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How to Keep Your Succulents Alive

You're probably looking into buying a succulent because you've heard they're the easy plant. Like TV husbands in the '50s, they're sturdy, handsome, and will pretty much stick by you as long as they're fed. But here's the thing: Houseplants and marriages are always more work than you think they'll be. And that includes succulents.

You can be a successful succulent owner, though. It just takes a little know-how and a little care, and we're about to teach you how, since you wouldn't be here unless you cared. There are a bunch of types of succulents -- Haworthia, Gasteria, and aloe vera are all popular starter-plants -- so we'll try to stick to general principles that will keep almost any succulent happy and alive.

Here's how to keep your precious plant babies from dying:

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How to care for succulents

First, you'll want to get your succulent a nice home with drainage holes. This can be a traditional pot, some modern geometric container, or a kitschy animal-shaped receptacle, but you'll want drainage holes. These are important because if the plant's roots get too much water, they'll rot. The roots also like good airflow, so while glass containers look cool, their general lack of drainage and breathability make them bad hosts for your succulent children.

As your succulent starts to grow up a bit, some of the lower leaves will die. Don't panic. Just gently and ruthlessly pluck these dead leaves out of the plant like they're fake friends. They result in more shade, which makes it harder for the soil to dry. That space you freed up will also encourage new growth along the stem.

How often to water succulents

Water is the biggest obstacle to your succulent's survival. The basic rule here is to water the plant a lot at once, but not often. They need more water than their reputation might have you believe, but absolutely do not water your succulent every day. Soak it until water is coming out of the drainage holes, then leave it alone until the soil is totally dry. Then repeat. If you water too frequently, the moisture will make the plant's roots rot. And that's not what you want. Also note that in the cooler months, the plant goes into a dormant period that requires less water, but as long as you're monitoring the soil's moisture level you should be fine.

With this strategy, you'll probably water your succulent about once a week. If you check the soil and it's totally dry after a week, soak away. If it's still moist, wait a bit. The frequency will also depend on how large the container for your succulent is. If it's a giant pot, that means it can hold more moisture, so you'll have to water less frequently; if it's a little pot with a shallow chamber, you'll end up watering it more.  

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How much sun succulents need

Since you're growing your succulent indoors, pay attention to the color of the succulents you're purchasing and tend toward the green ones. Brighter succulents with colors like orange and purple might look pretty, but they'll likely require more sunlight than you can provide, so stick to the darker, heartier ones.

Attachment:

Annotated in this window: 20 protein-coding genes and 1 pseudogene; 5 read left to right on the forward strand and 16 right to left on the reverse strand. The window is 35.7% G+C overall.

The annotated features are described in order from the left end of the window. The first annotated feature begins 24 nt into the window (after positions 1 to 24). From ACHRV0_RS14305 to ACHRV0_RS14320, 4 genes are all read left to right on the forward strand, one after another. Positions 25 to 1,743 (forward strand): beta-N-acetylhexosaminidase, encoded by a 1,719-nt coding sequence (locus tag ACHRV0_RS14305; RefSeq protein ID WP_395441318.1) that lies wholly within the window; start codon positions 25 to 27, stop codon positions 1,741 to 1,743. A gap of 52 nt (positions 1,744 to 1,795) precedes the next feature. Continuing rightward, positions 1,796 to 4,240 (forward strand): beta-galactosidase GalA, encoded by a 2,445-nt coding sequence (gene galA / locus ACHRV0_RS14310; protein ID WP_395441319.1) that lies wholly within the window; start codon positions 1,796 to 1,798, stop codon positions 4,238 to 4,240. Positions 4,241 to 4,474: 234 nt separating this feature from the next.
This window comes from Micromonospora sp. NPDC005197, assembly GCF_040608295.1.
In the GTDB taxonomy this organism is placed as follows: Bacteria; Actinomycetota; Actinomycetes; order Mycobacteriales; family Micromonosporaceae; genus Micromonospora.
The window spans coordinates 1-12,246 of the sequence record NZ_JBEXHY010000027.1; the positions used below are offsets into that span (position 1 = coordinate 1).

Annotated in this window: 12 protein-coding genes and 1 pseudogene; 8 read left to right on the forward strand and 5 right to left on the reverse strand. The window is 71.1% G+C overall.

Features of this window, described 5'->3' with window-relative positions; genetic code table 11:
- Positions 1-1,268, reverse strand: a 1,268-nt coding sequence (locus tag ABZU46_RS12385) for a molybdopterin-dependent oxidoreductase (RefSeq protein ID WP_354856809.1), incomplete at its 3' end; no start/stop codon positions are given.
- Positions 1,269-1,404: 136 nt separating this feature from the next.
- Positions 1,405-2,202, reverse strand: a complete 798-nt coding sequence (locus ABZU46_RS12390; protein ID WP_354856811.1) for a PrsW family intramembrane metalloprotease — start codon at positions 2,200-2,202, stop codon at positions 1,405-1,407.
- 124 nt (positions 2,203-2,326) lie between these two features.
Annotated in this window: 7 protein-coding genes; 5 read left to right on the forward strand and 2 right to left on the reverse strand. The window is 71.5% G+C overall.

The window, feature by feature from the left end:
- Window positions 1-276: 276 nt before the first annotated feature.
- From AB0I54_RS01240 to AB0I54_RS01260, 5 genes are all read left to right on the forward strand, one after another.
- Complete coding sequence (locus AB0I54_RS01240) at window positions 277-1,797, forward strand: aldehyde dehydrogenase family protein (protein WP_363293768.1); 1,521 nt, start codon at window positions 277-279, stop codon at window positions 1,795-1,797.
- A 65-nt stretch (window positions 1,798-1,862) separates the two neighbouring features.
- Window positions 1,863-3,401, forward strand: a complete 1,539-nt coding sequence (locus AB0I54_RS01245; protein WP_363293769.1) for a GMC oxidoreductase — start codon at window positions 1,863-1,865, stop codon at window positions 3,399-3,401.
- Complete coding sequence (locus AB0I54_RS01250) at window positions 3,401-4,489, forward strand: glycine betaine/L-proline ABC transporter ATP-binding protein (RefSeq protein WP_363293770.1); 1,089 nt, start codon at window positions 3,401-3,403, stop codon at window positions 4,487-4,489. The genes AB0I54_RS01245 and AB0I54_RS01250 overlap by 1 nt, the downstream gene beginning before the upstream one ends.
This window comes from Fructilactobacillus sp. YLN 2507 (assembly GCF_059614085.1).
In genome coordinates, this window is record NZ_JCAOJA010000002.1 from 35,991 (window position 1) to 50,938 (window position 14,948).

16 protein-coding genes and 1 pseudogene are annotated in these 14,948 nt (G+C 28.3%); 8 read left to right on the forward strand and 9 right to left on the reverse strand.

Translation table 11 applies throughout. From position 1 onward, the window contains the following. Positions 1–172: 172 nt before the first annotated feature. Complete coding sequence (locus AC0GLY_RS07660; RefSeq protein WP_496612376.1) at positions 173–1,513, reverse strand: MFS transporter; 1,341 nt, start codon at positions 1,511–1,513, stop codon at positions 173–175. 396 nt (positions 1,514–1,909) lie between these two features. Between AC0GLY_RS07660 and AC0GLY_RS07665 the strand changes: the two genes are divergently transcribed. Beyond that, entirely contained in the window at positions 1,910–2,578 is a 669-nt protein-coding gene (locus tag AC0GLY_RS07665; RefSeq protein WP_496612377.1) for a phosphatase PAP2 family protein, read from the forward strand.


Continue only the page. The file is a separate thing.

Green or not, supply them with as much light as possible. Outside they want something like six hours a day, but inside don't even think about it in terms of hours. Just get them in the sun and keep them there. Place them near the window that has the most light per day in the brightest area you can manage, as close to the window as possible. 

You'll be able to tell if your plant isn't getting enough sunlight if its leaves start to stretch. Your succulent child is bending and expanding in a feeble attempt to get as much light as it can, so the least you can do is move it closer to the window or to a brighter area. If that's not possible, you can look into purchasing a grow light, which mimics sunlight and could save your little plant's life.

The best soil for succulents

In soil as in pots, you're going to look for something that promotes drainage. The easiest way to find proper succulent soil is to look for a cactus soil mix that's categorized as "fast draining." If you're more of a hands-on plant parent, find soil with quarter-inch particles that contains perlite or mix perlite into soil yourself. Perlite is volcanic glass that’s heated until it pops and expands, which makes it lightweight and creates a bunch of little air compartments. The air pockets mean perlite is porous, so the water drains easily, which, again, will keep your beloved plant from rotting. 

So remember: Supply your plant with as much light as possible, make sure its soil has proper drainage, and soak the heck out of it once it's completely dry and only when it's completely dry.

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James Chrisman is a News Writer at Thrillist. Send news tips to news@thrillist.com and follow him on Twitter @james_chrisman2.